Persistent memory is fast but has low capacity and low cost effectiveness, so it is effectively impossible to create a large capacity storage tier with persistent memory only. DAOS leverages the second building block, NVMe SSDs and the Storage Performance Development Kit (SPDK) [7] software, to support large I/O as well as higher latency small I/O. SPDK provides a C library that may be linked into a storage server that can provide direct, zero-copy data transfer to and from NVMe SSDs. The DAOS service can submit multiple I/O requests via SPDK queue pairs in an asynchronous manner fully from user space, and later creates indexes for data stored in SSDs in persistent memory on completion of the SPDK I/O.

Libfabric [8] and an underlying high performance fabric such as Omni-Path Architecture or InfiniBand (or a standard TCP network), is the third build block for DAOS. Libfabric is a library that defines the user space API of OFI, and exports fabric communication services to application or storage services. The transport layer of DAOS is built on top of Mercury [9] with a libfabric/OFI plugin. It provides a callback based asynchronous API for message and data transfer, and a thread-less polling API for progressing network activities. A DAOS service thread can actively poll network events from Mercury/libfabric as notification of asynchronous network operations, instead of using interrupts that have a negative performance impact because of context switches.

As a summary, DAOS is built on top of new storage and network technologies and operates fully in user space, bypassing all the Linux kernel code. Because it is architected specifically for SCM and NVMe, it cannot support disk based storage. Traditional storage system like Lustre [11], Spectrum Scale [12], or CephFS [10] can be used for disk-based storage, and it is possible to move data between DAOS and such external file systems.

3.2 DAOS I/O Service

From the perspective of stack layering, DAOS is a distributed storage system with a client-server model. The DAOS client is a library that is integrated with the application, and it runs in the same address space as the application. The data model exposed by the DAOS library is directly integrated with all the traditional data formats and middleware libraries that will be introduced in Sect. 4.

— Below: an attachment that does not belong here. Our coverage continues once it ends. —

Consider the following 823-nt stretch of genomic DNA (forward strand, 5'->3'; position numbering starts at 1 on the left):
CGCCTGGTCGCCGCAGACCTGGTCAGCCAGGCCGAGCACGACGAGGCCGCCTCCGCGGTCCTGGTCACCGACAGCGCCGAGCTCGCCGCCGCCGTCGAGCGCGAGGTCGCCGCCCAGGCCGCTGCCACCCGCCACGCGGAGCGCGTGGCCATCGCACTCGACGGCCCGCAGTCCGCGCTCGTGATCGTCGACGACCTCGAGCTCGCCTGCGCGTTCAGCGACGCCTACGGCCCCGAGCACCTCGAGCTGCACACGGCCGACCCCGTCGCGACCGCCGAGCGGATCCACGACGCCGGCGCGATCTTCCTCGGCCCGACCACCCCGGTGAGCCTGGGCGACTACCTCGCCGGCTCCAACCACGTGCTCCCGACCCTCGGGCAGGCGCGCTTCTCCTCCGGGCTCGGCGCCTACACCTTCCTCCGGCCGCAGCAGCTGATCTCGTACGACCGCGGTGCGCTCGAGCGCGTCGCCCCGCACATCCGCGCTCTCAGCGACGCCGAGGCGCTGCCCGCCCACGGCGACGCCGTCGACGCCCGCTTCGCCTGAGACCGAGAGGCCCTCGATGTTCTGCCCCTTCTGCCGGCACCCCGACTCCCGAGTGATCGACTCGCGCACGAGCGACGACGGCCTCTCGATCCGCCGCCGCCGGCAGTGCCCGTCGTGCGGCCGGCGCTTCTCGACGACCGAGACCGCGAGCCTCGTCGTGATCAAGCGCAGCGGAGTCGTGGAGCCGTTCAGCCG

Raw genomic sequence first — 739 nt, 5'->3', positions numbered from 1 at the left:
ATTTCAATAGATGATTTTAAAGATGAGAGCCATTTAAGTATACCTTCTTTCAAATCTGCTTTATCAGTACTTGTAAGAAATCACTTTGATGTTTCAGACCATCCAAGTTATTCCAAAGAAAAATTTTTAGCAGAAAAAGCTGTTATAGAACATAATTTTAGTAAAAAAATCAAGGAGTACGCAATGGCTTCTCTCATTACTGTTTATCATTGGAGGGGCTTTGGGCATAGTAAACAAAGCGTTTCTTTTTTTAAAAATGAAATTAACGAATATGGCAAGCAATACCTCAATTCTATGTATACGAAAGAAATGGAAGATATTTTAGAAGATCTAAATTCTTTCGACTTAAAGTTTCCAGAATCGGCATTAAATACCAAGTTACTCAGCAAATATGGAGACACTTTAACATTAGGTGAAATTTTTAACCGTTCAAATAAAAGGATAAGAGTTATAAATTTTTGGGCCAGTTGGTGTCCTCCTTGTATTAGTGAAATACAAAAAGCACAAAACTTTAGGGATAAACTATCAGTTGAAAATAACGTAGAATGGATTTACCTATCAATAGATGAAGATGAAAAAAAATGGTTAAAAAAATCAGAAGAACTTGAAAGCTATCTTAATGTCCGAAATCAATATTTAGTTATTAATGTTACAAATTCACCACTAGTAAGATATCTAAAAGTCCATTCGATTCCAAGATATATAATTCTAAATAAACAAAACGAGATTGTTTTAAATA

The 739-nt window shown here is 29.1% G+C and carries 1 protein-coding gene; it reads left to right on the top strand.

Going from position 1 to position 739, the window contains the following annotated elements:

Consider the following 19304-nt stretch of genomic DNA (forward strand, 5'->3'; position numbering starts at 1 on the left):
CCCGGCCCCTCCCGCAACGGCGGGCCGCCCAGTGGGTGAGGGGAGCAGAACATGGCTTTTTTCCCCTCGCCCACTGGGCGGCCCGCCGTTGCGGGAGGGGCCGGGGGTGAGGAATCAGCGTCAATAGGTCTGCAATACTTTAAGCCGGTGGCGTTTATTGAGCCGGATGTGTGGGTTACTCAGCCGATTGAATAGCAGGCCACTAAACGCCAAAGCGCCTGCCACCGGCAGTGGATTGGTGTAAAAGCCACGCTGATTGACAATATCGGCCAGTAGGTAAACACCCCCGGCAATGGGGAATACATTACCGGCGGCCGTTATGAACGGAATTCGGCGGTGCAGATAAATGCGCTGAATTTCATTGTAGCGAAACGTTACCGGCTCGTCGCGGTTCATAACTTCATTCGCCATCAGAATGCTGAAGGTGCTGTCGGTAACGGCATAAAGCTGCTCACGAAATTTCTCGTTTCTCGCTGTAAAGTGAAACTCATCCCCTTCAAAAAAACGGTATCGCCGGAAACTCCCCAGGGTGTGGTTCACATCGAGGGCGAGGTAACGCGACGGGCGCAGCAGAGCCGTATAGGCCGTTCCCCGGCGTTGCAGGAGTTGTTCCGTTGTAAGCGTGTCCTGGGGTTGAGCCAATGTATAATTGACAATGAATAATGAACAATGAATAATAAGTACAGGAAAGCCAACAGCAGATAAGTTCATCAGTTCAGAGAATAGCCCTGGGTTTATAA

The DAOS I/O server is a multi-tenant daemon that runs either directly on a data storage node or in a container. It can directly access persistent memory and NVMe SSDs, as introduced in the previous section. It stores metadata and small I/O in persistent memory, and stores large I/O in NVMe SSDs. The DAOS server does not rely on spawning pthreads for concurrent handling of I/O. Instead it creates an Argobots [6] User Level Thread (ULT) for each incoming I/O request. An Argobots ULT is a lightweight execution unit associated with an execution stream (xstream), which is mapped to the pthread of the DAOS service. This means that conventional POSIX I/O function calls, pthread locks or synchronous message waiting calls from any ULT can block progress of all ULTs on an execution stream. However, because all building blocks used by DAOS provide a non-blocking user space interface, a DAOS I/O ULT will never be blocked on system calls. Instead it can actively yield the execution if an I/O or network request is still inflight. The I/O ULT will eventually be rescheduled by a system ULT that is responsible for polling a completion event from the network and SPDK. ULT creation and context switching are very lightweight. Benchmarks show that one xstream can create millions of ULTs per second, and can do over ten million ULT context switches per second. It is therefore a good fit for DAOS server side I/O handling, which is supposed to support micro-second level I/O latency (Fig. 2).

Fig. 2.
figure 2

DAOS server side I/O processing

3.3 Data Protection and Data Recovery

DAOS storage is exposed as objects that allow user access through a key-value or key-array API. In order to avoid scaling problems and the overhead of maintaining per-object metadata (like object layout that describes locality of object data), a DAOS object is only identified by a 128-bit ID that has a few encoded bits to describe data distribution and the protection strategy of the object (replication or erasure code, stripe count, etc.). DAOS can use these bits as hints, and the remaining bits of the object ID as a pseudorandom seed to generate the layout of the object based on the configuration of the DAOS storage pool. This is called algorithmic object placement. It is similar to the data placement technology of Ceph, except DAOS is not using CRUSH [10] as the algorithm.

This paper will only describe the data protection and recovery protocol from a high level view. Detailed placement algorithm and recovery protocol information can be found in the online DAOS design documents [5].